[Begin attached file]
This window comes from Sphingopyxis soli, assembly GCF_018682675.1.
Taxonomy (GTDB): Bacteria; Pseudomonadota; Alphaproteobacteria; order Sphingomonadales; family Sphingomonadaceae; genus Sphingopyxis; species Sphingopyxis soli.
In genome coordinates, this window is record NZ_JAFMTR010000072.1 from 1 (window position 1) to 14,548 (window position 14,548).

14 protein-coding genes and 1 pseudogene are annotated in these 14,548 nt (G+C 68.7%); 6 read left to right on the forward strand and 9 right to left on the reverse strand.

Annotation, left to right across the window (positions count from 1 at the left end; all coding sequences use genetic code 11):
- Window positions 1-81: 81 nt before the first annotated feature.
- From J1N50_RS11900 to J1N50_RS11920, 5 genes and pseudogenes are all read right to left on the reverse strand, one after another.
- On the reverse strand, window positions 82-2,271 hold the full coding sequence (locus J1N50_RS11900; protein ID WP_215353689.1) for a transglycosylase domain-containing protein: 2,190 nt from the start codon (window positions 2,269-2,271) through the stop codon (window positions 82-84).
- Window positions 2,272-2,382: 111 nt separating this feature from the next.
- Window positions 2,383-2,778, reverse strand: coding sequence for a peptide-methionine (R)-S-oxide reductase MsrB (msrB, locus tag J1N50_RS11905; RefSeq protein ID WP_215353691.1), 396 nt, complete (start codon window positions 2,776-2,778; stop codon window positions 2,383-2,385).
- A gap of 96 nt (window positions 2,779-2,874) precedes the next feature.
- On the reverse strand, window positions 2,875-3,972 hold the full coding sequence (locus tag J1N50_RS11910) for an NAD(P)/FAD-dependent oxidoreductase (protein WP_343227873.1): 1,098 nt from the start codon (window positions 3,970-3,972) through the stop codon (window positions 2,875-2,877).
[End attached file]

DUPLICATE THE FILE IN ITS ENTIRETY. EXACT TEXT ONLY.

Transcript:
This window comes from Sphingopyxis soli, assembly GCF_018682675.1.
Taxonomy (GTDB): Bacteria; Pseudomonadota; Alphaproteobacteria; order Sphingomonadales; family Sphingomonadaceae; genus Sphingopyxis; species Sphingopyxis soli.
In genome coordinates, this window is record NZ_JAFMTR010000072.1 from 1 (window position 1) to 14,548 (window position 14,548).

14 protein-coding genes and 1 pseudogene are annotated in these 14,548 nt (G+C 68.7%); 6 read left to right on the forward strand and 9 right to left on the reverse strand.

Annotation, left to right across the window (positions count from 1 at the left end; all coding sequences use genetic code 11):
- Window positions 1-81: 81 nt before the first annotated feature.
- From J1N50_RS11900 to J1N50_RS11920, 5 genes and pseudogenes are all read right to left on the reverse strand, one after another.
- On the reverse strand, window positions 82-2,271 hold the full coding sequence (locus J1N50_RS11900; protein ID WP_215353689.1) for a transglycosylase domain-containing protein: 2,190 nt from the start codon (window positions 2,269-2,271) through the stop codon (window positions 82-84).
- Window positions 2,272-2,382: 111 nt separating this feature from the next.
- Window positions 2,383-2,778, reverse strand: coding sequence for a peptide-methionine (R)-S-oxide reductase MsrB (msrB, locus tag J1N50_RS11905; RefSeq protein ID WP_215353691.1), 396 nt, complete (start codon window positions 2,776-2,778; stop codon window positions 2,383-2,385).
- A gap of 96 nt (window positions 2,779-2,874) precedes the next feature.
- On the reverse strand, window positions 2,875-3,972 hold the full coding sequence (locus tag J1N50_RS11910) for an NAD(P)/FAD-dependent oxidoreductase (protein WP_343227873.1): 1,098 nt from the start codon (window positions 3,970-3,972) through the stop codon (window positions 2,875-2,877).